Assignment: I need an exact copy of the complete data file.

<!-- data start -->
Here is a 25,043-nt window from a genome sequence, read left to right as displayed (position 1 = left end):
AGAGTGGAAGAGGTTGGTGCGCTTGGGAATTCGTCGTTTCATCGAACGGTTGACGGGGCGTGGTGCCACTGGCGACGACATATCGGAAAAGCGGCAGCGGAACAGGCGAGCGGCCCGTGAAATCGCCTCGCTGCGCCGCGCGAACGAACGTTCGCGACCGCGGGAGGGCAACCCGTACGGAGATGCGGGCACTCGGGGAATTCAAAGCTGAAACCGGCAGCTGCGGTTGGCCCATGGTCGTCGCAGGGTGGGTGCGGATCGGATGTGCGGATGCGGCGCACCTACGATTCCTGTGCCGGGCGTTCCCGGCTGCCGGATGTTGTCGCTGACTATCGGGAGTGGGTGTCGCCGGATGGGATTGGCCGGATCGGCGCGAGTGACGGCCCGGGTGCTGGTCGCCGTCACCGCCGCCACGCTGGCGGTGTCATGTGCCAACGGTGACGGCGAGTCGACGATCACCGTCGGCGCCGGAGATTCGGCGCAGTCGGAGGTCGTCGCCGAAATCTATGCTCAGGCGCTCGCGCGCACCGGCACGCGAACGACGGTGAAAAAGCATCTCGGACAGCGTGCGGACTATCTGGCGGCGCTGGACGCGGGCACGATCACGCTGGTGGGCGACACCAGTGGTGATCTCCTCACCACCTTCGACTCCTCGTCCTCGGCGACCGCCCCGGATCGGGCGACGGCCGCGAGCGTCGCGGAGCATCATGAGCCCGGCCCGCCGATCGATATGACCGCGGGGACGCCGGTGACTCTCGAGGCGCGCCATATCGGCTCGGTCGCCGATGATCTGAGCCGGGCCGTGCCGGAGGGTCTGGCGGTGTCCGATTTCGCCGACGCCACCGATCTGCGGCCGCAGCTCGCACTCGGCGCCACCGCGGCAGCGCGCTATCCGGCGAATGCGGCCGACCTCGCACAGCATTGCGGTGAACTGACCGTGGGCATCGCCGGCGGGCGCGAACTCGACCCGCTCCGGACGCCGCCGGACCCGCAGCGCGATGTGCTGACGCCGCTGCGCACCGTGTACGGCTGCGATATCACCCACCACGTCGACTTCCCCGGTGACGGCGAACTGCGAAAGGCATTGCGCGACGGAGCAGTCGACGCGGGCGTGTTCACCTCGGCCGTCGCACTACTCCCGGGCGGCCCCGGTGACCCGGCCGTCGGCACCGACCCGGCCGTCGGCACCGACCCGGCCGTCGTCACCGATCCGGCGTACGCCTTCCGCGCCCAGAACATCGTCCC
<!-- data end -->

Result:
Here is a 25,043-nt window from a genome sequence, read left to right as displayed (position 1 = left end):
AGAGTGGAAGAGGTTGGTGCGCTTGGGAATTCGTCGTTTCATCGAACGGTTGACGGGGCGTGGTGCCACTGGCGACGACATATCGGAAAAGCGGCAGCGGAACAGGCGAGCGGCCCGTGAAATCGCCTCGCTGCGCCGCGCGAACGAACGTTCGCGACCGCGGGAGGGCAACCCGTACGGAGATGCGGGCACTCGGGGAATTCAAAGCTGAAACCGGCAGCTGCGGTTGGCCCATGGTCGTCGCAGGGTGGGTGCGGATCGGATGTGCGGATGCGGCGCACCTACGATTCCTGTGCCGGGCGTTCCCGGCTGCCGGATGTTGTCGCTGACTATCGGGAGTGGGTGTCGCCGGATGGGATTGGCCGGATCGGCGCGAGTGACGGCCCGGGTGCTGGTCGCCGTCACCGCCGCCACGCTGGCGGTGTCATGTGCCAACGGTGACGGCGAGTCGACGATCACCGTCGGCGCCGGAGATTCGGCGCAGTCGGAGGTCGTCGCCGAAATCTATGCTCAGGCGCTCGCGCGCACCGGCACGCGAACGACGGTGAAAAAGCATCTCGGACAGCGTGCGGACTATCTGGCGGCGCTGGACGCGGGCACGATCACGCTGGTGGGCGACACCAGTGGTGATCTCCTCACCACCTTCGACTCCTCGTCCTCGGCGACCGCCCCGGATCGGGCGACGGCCGCGAGCGTCGCGGAGCATCATGAGCCCGGCCCGCCGATCGATATGACCGCGGGGACGCCGGTGACTCTCGAGGCGCGCCATATCGGCTCGGTCGCCGATGATCTGAGCCGGGCCGTGCCGGAGGGTCTGGCGGTGTCCGATTTCGCCGACGCCACCGATCTGCGGCCGCAGCTCGCACTCGGCGCCACCGCGGCAGCGCGCTATCCGGCGAATGCGGCCGACCTCGCACAGCATTGCGGTGAACTGACCGTGGGCATCGCCGGCGGGCGCGAACTCGACCCGCTCCGGACGCCGCCGGACCCGCAGCGCGATGTGCTGACGCCGCTGCGCACCGTGTACGGCTGCGATATCACCCACCACGTCGACTTCCCCGGTGACGGCGAACTGCGAAAGGCATTGCGCGACGGAGCAGTCGACGCGGGCGTGTTCACCTCGGCCGTCGCACTACTCCCGGGCGGCCCCGGTGACCCGGCCGTCGGCACCGACCCGGCCGTCGGCACCGACCCGGCCGTCGTCACCGATCCGGCGTACGCCTTCCGCGCCCAGAACATCGTCCC